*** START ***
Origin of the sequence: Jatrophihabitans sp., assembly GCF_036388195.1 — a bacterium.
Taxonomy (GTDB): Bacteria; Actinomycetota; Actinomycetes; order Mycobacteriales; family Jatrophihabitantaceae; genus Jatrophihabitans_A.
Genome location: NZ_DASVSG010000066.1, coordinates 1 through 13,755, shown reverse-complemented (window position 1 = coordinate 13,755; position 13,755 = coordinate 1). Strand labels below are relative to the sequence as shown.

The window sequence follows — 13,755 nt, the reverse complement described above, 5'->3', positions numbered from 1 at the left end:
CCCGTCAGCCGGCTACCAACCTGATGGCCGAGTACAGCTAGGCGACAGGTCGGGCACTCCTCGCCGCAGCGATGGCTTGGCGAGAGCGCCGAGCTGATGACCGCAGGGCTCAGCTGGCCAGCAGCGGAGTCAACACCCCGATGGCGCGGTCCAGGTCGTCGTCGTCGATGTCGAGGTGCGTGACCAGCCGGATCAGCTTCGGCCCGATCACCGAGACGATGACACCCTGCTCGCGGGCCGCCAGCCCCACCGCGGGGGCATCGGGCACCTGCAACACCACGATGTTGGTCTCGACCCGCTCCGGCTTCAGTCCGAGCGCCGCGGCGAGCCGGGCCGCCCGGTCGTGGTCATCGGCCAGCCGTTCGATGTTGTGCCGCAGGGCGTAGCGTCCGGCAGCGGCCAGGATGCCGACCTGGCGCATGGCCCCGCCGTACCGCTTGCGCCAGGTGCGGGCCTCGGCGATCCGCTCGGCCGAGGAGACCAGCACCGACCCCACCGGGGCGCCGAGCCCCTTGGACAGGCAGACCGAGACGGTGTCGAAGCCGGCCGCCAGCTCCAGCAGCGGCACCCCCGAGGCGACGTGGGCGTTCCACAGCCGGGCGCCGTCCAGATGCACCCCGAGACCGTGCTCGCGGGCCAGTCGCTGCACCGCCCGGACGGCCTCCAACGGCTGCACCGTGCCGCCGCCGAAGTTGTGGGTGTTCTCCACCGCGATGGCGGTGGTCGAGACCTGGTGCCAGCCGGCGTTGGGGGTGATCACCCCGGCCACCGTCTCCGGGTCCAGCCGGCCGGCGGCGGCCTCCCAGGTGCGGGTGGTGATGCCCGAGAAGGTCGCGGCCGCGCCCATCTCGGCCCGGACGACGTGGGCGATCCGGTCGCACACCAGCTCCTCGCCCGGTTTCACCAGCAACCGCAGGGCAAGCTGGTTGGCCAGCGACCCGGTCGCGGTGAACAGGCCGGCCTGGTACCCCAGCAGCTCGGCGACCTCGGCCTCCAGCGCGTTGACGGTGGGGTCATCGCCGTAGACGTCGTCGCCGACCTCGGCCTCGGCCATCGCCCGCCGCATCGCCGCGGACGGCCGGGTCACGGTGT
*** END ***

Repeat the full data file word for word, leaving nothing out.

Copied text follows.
Origin of the sequence: Jatrophihabitans sp., assembly GCF_036388195.1 — a bacterium.
Taxonomy (GTDB): Bacteria; Actinomycetota; Actinomycetes; order Mycobacteriales; family Jatrophihabitantaceae; genus Jatrophihabitans_A.
Genome location: NZ_DASVSG010000066.1, coordinates 1 through 13,755, shown reverse-complemented (window position 1 = coordinate 13,755; position 13,755 = coordinate 1). Strand labels below are relative to the sequence as shown.

The window sequence follows — 13,755 nt, the reverse complement described above, 5'->3', positions numbered from 1 at the left end:
CCCGTCAGCCGGCTACCAACCTGATGGCCGAGTACAGCTAGGCGACAGGTCGGGCACTCCTCGCCGCAGCGATGGCTTGGCGAGAGCGCCGAGCTGATGACCGCAGGGCTCAGCTGGCCAGCAGCGGAGTCAACACCCCGATGGCGCGGTCCAGGTCGTCGTCGTCGATGTCGAGGTGCGTGACCAGCCGGATCAGCTTCGGCCCGATCACCGAGACGATGACACCCTGCTCGCGGGCCGCCAGCCCCACCGCGGGGGCATCGGGCACCTGCAACACCACGATGTTGGTCTCGACCCGCTCCGGCTTCAGTCCGAGCGCCGCGGCGAGCCGGGCCGCCCGGTCGTGGTCATCGGCCAGCCGTTCGATGTTGTGCCGCAGGGCGTAGCGTCCGGCAGCGGCCAGGATGCCGACCTGGCGCATGGCCCCGCCGTACCGCTTGCGCCAGGTGCGGGCCTCGGCGATCCGCTCGGCCGAGGAGACCAGCACCGACCCCACCGGGGCGCCGAGCCCCTTGGACAGGCAGACCGAGACGGTGTCGAAGCCGGCCGCCAGCTCCAGCAGCGGCACCCCCGAGGCGACGTGGGCGTTCCACAGCCGGGCGCCGTCCAGATGCACCCCGAGACCGTGCTCGCGGGCCAGTCGCTGCACCGCCCGGACGGCCTCCAACGGCTGCACCGTGCCGCCGCCGAAGTTGTGGGTGTTCTCCACCGCGATGGCGGTGGTCGAGACCTGGTGCCAGCCGGCGTTGGGGGTGATCACCCCGGCCACCGTCTCCGGGTCCAGCCGGCCGGCGGCGGCCTCCCAGGTGCGGGTGGTGATGCCCGAGAAGGTCGCGGCCGCGCCCATCTCGGCCCGGACGACGTGGGCGATCCGGTCGCACACCAGCTCCTCGCCCGGTTTCACCAGCAACCGCAGGGCAAGCTGGTTGGCCAGCGACCCGGTCGCGGTGAACAGGCCGGCCTGGTACCCCAGCAGCTCGGCGACCTCGGCCTCCAGCGCGTTGACGGTGGGGTCATCGCCGTAGACGTCGTCGCCGACCTCGGCCTCGGCCATCGCCCGCCGCATCGCCGCGGACGGCCGGGTCACGGTGT